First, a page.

I was also able to participate in several practical activities connected to the many journal articles I researched. For example, I joined in on the first two sessions of an ethnographic research project aimed at understanding how a high school civics course defines political participation, or “good citizenship,” and how this construction impacts the relationship between ethnicity and participation. I was there to observe and take notes. The first session was an introduction to the course and to the research. The students were highly engaged in their course work and attentive towards their course leaders. However, towards the head researchers the students were less engaged and polite as they immediately reached for their phones during the researchers’ presentation. Some might argue this is an indictment of today’s youth growing indifference but it seems more important to question why there was a considerable change in the students’ focus levels. Is concrete action more motivating to young people than researching theories?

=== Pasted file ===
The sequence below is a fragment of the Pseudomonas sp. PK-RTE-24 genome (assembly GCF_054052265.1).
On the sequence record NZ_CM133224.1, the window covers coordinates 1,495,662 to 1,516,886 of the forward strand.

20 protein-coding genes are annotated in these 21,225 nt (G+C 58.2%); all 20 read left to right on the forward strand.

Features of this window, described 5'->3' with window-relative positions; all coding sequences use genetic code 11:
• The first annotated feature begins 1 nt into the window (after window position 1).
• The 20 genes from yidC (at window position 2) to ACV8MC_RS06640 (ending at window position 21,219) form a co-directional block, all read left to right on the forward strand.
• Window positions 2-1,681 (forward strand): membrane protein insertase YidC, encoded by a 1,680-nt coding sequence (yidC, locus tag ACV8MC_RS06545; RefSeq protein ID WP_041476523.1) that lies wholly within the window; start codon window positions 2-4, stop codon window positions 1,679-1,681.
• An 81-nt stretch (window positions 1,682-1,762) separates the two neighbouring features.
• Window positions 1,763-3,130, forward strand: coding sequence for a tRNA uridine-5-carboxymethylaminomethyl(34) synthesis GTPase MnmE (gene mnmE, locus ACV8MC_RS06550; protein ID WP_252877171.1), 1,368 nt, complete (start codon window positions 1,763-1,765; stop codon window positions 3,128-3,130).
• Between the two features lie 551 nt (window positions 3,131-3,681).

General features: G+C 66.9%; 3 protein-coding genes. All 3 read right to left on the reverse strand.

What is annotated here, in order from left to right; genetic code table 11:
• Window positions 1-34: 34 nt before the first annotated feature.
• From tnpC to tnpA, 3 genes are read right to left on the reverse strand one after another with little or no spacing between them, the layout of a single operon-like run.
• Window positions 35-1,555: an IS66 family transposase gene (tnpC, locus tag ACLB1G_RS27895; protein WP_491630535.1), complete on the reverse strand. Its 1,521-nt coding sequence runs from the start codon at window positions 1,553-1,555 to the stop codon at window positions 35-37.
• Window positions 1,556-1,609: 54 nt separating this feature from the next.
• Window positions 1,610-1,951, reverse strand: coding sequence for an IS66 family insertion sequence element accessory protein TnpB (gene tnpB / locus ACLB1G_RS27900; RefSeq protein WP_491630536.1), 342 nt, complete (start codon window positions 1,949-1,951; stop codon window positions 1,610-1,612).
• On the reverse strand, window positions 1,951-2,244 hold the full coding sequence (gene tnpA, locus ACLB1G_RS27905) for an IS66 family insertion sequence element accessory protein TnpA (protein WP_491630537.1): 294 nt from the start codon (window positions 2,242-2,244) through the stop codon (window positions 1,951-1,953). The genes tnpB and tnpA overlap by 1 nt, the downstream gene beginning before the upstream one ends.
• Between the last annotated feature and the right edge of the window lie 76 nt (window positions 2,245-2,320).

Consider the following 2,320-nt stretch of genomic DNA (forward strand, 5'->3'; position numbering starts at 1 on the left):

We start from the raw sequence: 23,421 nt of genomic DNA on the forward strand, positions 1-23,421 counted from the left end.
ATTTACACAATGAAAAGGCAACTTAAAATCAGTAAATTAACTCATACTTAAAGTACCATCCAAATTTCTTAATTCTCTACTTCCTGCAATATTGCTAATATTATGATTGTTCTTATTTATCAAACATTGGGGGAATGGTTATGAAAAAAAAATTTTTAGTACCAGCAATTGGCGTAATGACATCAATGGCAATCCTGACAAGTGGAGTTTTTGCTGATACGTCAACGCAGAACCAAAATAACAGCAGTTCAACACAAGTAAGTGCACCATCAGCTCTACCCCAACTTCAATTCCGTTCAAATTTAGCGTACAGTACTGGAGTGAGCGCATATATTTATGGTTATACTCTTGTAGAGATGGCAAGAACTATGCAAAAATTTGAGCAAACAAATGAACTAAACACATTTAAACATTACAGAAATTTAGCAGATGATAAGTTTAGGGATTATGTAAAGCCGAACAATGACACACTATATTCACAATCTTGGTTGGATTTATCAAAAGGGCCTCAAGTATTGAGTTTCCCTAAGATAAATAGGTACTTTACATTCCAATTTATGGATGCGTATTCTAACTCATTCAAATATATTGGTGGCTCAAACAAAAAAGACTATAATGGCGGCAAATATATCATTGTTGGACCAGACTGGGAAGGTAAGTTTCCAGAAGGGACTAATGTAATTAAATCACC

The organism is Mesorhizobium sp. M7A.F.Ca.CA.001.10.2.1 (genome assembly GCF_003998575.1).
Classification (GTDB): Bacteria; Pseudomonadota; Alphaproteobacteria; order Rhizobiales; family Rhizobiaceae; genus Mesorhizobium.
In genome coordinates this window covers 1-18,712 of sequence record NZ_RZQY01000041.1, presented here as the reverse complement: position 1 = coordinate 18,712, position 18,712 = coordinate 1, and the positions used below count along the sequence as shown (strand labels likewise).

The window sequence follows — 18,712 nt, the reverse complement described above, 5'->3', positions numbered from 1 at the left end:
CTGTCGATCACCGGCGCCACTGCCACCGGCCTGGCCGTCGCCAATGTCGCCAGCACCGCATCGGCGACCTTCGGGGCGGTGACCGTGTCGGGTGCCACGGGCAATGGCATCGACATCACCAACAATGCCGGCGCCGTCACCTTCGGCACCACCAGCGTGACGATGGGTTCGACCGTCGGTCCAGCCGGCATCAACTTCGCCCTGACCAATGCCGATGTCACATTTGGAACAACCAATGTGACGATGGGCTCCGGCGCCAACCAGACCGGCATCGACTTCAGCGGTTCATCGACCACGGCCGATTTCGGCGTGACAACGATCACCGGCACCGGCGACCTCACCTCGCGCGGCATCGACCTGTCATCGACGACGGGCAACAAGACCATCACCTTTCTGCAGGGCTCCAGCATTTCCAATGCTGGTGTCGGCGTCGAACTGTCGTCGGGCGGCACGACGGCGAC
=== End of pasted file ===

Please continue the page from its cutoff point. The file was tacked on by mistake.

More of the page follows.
In the second session, the students were able to have face-to-face discussions with two politicians at the Little Parliament. It was interesting to observe the interactions between the politicians and students, which were very focused and purposeful. However, a professional photographer was there to take photos of the discussion and his presence was quite distracting because he was constantly (and noisily) taking photos. There did not need to be a hundred photos taken to prove that the students had a strong desire to raise their voices and be heard. The students taking part in the civics course are not representative of all youth but they do challenge the notion that all young people today are completely disengaged in politics and political action.